Three ATM operators sentenced for defrauding companies of millions

SHARE Three ATM operators sentenced for defrauding companies of millions

Three South Side men paid to maintain hundreds of automated teller machines have been sentenced to prison after admitting they defrauded banks of more than $1.7 million.

Joseph Cabello, 41, of the Canaryville neighborhood; Thomas O’Malley, 42, of McKinley Park; and James Carlson, 46, of Beverly, were each charged with wire fraud for the seven-year scheme, according to a statement from the U.S. Attorney’s office.

The men owned and operated ATS Uptime, Inc., with offices in Chicago and Oswego, from about 1999 through 2013, prosecutors said. ATS serviced approximately 800 ATMs for roughly a dozen clients, and replenished cash, collected deposits and maintained the banking machines.

Between 2005 and 2012 the men stole millions and shuffled funds from client to client and ATM to ATM to cover their steps, according to previous Chicago Sun-Times reports. The trio then doctored balance sheets to evade detection.

All three men pleaded guilty to one count of wire fraud after they were charged in September 2013, prosecutors said.

Carlson, the president of the company, was primarily responsible for the company’s vault, and for loading cash into and repairing ATMs, including some of which he owned personally. He was sentenced Monday to 20 months in prison, beginning Sept. 19, prosecutors said. He was also ordered to pay $658,572 in restitution.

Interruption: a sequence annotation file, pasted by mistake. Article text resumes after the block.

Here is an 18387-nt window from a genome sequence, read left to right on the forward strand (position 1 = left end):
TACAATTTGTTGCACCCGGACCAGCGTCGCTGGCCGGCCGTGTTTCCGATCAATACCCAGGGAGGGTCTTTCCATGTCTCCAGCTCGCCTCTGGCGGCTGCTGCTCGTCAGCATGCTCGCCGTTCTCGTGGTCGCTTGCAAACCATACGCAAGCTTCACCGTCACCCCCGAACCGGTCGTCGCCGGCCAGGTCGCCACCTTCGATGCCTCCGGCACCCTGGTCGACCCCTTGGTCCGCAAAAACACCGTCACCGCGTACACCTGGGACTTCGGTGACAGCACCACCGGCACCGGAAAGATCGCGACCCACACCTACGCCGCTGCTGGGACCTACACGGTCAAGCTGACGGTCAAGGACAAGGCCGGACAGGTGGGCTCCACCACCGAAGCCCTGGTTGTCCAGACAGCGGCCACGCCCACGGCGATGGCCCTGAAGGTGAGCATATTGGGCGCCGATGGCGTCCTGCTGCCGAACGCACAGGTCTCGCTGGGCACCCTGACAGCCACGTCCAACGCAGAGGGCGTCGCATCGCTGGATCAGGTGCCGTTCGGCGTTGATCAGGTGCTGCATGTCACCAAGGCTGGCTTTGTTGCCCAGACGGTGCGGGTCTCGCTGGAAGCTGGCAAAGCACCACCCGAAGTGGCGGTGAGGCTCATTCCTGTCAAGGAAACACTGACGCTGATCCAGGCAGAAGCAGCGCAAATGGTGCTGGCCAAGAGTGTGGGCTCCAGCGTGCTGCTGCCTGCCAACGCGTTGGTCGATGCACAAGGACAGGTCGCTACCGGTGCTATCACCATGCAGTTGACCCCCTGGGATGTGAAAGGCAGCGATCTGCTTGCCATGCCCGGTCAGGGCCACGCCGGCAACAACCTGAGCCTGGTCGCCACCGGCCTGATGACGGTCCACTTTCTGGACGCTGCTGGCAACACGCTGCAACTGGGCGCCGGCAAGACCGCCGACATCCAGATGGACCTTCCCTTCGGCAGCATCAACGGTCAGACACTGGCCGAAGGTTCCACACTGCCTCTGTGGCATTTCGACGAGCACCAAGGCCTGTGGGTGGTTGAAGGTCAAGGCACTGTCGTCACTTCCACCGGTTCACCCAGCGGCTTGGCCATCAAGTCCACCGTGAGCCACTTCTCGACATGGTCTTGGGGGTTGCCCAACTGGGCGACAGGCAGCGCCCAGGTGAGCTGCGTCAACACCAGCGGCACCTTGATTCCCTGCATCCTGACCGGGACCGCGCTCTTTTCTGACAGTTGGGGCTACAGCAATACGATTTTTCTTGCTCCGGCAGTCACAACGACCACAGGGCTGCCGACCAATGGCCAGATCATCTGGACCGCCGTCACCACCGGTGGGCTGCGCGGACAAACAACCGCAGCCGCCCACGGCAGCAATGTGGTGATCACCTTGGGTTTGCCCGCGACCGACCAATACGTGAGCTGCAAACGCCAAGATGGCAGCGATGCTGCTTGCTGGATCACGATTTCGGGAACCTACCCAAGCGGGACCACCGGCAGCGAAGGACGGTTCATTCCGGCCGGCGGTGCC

Carlson voluntarily reported the scheme to the FBI in September 2013 and cooperated with the investigation, including recording conversations with Cabello and O’Malley, prosecutors said. Nonetheless, his request for probation was rejected.

“You cannot steal millions of dollars and not pay a substantial price,” U.S. District Judge Ronald Guzman said during Carlson’s sentencing.

Cabello, who personally owned some of the ATMs serviced by ATS and ran the Oswego office, was sentenced in June to 51 months in prison, prosecutors said.

O’Malley served as chief financial officer, office manager, bookkeeper, and was sometimes responsible for the vault in Chicago, prosecutors said. He was sentenced in June to 33 months in prison.

Both Cabello and O’Malley were also ordered to pay $1,758,572 in restitution, prosecutors said.

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